Global average temperatures over land have plummeted by more than 1C since the middle of this year – their biggest and steepest fall on record. According to satellite data, the late 2016 temperatures are returning to the levels they were at after the 1998 El Nino.
The news comes amid mounting evidence that the recent run of world record high temperatures is about to end.
The fall, revealed by Nasa satellite measurements of the lower atmosphere, has been caused by the end of El Nino – the warming of surface waters in a vast area of the Pacific west of Central America.
Some scientists, including Dr Gavin Schmidt, head of Nasa’s climate division, have claimed that the recent highs were mainly the result of long-term global warming.
Others have argued that the records were caused by El Nino, a complex natural phenomenon that takes place every few years, and has nothing to do with greenhouse gas emissions by humans.
The new fall in temperatures suggests they were right.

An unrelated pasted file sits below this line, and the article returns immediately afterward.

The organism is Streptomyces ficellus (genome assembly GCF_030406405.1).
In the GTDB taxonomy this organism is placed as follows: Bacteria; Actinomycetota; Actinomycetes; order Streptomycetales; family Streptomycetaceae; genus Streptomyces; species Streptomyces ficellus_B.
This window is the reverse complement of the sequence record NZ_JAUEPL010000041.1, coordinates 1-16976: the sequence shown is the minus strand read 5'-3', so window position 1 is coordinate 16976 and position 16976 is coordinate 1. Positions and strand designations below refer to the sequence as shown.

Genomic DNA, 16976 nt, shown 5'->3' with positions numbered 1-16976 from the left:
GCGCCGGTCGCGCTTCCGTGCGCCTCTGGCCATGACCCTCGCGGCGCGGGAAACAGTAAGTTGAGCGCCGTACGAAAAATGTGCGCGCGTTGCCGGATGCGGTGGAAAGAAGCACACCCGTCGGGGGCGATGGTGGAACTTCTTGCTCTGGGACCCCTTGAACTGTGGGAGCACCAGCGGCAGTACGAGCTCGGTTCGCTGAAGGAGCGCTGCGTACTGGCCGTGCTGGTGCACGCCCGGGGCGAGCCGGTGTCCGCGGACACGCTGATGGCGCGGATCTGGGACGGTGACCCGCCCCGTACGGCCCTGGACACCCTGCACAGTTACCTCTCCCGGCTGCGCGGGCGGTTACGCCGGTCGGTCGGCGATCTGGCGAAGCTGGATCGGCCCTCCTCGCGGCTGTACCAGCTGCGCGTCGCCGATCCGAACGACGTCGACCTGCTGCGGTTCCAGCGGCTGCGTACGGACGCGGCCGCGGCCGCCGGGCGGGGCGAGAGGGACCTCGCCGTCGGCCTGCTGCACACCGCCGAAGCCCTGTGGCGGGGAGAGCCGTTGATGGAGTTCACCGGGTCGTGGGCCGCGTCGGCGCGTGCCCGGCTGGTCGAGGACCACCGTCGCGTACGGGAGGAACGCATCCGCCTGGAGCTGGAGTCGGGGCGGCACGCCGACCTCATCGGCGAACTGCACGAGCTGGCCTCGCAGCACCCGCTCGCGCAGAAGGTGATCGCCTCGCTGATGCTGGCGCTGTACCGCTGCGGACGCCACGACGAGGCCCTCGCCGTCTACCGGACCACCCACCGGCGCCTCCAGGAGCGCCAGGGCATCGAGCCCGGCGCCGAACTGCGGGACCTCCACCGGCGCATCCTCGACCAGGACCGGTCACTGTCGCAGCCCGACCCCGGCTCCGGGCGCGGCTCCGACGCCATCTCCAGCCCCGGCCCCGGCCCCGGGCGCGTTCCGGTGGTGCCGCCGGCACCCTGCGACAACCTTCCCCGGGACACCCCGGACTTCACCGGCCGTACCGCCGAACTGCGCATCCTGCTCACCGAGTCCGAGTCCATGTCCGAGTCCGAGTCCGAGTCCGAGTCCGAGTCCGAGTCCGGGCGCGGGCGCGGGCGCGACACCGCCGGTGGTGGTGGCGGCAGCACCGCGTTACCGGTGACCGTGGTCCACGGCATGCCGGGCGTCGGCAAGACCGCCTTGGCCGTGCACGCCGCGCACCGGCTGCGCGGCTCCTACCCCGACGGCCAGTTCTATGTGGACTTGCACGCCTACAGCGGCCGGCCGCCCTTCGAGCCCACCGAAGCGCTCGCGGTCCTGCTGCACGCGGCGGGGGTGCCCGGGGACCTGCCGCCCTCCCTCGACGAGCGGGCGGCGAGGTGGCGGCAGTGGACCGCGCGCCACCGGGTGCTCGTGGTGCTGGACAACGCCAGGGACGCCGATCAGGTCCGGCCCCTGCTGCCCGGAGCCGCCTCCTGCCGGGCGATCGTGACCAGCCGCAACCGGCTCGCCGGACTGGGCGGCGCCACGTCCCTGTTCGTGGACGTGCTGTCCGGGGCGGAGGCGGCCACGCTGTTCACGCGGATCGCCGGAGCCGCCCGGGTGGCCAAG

Big El Ninos always have an immense impact on world weather, triggering higher than normal temperatures over huge swathes of the world. The 2015-16 El Nino was probably the strongest since accurate measurements began, with the water up to 3C warmer than usual
It has now been replaced by a La Nina event – when the water in the same Pacific region turns colder than normal.
This also has worldwide impacts, driving temperatures down rather than up.
The satellite measurements over land respond quickly to El Nino and La Nina. Temperatures over the sea are also falling, but not as fast, because the sea retains heat for longer.
This means it is possible that by some yardsticks, 2016 will be declared as hot as 2015 or even slightly hotter – because El Nino did not vanish until the middle of the year.
But it is almost certain that next year, large falls will also be measured over the oceans, and by weather station thermometers on the surface of the planet – exactly as happened after the end of the last very strong El Nino in 1998. If so, some experts will be forced to eat their words.
Last year, Dr Schmidt said 2015 would have been a record hot year even without El Nino.
‘The reason why this is such a warm record year is because of the long-term underlying trend, the cumulative effect of the long-term warming trend of our Earth,’ he said. This was ‘mainly caused’ by the emission of greenhouse gases by humans.